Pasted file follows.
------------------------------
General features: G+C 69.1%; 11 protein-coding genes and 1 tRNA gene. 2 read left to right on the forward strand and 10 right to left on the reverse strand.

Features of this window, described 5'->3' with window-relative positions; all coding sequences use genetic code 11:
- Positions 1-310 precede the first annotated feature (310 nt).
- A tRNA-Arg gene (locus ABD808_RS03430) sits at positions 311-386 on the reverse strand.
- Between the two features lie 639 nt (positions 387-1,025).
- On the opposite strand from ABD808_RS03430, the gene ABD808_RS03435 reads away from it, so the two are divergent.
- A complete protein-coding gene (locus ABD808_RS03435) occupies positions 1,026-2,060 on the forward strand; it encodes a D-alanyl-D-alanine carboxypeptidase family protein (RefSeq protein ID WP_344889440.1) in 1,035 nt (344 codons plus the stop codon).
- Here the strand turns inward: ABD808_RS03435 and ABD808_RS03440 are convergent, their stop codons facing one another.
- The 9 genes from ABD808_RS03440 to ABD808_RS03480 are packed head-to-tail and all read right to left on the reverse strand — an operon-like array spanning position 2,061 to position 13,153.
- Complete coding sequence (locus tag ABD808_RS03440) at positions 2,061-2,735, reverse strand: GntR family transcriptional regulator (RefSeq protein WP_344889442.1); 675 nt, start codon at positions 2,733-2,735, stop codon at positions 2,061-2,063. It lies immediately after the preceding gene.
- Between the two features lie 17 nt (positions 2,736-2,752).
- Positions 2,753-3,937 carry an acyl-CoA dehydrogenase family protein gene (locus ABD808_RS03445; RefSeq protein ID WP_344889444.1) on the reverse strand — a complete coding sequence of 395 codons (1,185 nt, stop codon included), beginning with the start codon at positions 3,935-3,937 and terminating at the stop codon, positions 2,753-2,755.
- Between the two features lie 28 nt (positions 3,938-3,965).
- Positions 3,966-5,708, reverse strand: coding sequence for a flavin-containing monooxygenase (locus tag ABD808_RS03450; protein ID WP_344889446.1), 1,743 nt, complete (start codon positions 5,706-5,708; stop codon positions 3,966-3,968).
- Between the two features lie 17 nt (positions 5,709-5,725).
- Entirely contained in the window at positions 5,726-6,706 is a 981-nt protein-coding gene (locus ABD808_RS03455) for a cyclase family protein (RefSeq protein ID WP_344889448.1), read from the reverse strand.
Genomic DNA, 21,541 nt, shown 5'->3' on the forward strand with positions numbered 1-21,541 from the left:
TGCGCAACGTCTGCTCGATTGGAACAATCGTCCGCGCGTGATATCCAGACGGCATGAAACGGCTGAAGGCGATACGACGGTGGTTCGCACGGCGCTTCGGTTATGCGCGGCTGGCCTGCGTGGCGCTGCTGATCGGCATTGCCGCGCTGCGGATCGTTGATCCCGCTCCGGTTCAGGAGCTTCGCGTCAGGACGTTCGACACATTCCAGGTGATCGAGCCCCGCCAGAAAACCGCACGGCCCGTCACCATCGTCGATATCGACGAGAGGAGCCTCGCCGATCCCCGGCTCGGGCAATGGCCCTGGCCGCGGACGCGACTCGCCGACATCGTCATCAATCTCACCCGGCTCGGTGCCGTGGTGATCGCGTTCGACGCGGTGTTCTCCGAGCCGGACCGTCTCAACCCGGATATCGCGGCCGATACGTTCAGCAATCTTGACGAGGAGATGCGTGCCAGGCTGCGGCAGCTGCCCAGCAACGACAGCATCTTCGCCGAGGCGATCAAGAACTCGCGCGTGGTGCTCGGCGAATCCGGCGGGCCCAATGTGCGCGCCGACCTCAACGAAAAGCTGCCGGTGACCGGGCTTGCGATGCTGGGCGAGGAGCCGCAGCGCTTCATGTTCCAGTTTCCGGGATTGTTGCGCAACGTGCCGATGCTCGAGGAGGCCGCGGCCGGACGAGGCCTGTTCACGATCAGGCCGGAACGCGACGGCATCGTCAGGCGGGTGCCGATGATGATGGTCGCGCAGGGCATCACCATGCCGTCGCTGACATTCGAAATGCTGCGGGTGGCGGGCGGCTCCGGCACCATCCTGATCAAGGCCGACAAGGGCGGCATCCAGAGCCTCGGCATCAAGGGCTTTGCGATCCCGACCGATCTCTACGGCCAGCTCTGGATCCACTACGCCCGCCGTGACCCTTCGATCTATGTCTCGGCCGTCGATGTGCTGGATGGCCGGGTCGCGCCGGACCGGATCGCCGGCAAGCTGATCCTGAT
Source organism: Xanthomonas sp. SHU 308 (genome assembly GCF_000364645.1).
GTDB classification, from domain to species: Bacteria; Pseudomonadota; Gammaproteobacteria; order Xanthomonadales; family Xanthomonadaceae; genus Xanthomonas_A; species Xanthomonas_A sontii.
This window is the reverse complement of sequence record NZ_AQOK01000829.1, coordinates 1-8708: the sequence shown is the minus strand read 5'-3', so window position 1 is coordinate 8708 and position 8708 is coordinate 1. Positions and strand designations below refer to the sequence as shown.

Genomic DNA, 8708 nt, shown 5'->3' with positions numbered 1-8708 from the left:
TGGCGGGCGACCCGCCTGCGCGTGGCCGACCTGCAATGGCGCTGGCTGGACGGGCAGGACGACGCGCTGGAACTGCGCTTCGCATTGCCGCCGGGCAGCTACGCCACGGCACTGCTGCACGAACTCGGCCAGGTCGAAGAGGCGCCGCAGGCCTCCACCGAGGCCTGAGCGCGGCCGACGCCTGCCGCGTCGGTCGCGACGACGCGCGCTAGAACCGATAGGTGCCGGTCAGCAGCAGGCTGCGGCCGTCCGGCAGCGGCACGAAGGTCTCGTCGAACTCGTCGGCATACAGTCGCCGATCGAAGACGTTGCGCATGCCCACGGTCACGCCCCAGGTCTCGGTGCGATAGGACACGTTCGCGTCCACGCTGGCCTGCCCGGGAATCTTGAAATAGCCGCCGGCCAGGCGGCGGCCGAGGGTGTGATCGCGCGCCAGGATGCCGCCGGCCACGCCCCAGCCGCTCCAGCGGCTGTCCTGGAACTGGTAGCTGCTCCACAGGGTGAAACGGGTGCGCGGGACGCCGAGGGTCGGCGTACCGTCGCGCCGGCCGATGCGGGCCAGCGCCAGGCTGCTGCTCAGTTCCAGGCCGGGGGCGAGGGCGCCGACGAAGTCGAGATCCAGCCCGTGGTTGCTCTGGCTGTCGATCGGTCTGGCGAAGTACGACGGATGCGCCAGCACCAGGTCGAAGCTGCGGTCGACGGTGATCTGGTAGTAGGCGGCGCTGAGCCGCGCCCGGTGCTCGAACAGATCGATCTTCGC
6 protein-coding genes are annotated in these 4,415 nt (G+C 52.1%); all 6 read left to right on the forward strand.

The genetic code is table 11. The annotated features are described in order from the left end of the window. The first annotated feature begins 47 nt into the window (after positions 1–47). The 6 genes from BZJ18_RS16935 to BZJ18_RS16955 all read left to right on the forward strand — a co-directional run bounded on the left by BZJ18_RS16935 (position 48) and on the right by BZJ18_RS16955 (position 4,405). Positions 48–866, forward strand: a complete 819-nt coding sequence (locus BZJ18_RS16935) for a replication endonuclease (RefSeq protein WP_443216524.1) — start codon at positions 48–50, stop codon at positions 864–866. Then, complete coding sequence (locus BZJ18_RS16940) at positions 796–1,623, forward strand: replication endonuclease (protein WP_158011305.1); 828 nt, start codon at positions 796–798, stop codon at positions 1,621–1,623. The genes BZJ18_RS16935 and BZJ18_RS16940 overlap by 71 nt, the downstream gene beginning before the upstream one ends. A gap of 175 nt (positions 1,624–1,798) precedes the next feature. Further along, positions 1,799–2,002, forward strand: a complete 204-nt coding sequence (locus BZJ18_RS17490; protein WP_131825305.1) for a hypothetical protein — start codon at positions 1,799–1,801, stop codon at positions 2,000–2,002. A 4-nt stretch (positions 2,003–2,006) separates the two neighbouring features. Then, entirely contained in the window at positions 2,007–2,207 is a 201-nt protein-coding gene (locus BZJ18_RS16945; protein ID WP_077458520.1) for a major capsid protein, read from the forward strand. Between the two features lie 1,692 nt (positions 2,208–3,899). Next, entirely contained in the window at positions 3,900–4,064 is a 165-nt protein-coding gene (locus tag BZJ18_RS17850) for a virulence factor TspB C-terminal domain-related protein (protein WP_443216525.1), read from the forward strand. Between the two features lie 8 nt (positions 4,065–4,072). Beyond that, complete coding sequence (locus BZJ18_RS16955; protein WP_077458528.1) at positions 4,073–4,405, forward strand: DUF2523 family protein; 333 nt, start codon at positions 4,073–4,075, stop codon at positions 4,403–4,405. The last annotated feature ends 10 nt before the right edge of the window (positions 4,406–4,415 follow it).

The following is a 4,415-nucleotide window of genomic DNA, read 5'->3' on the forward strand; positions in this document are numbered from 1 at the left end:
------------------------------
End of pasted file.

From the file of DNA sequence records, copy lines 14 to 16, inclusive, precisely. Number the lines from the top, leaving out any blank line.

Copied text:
- Positions 3,966-5,708, reverse strand: coding sequence for a flavin-containing monooxygenase (locus tag ABD808_RS03450; protein ID WP_344889446.1), 1,743 nt, complete (start codon positions 5,706-5,708; stop codon positions 3,966-3,968).
- Between the two features lie 17 nt (positions 5,709-5,725).
- Entirely contained in the window at positions 5,726-6,706 is a 981-nt protein-coding gene (locus ABD808_RS03455) for a cyclase family protein (RefSeq protein ID WP_344889448.1), read from the reverse strand.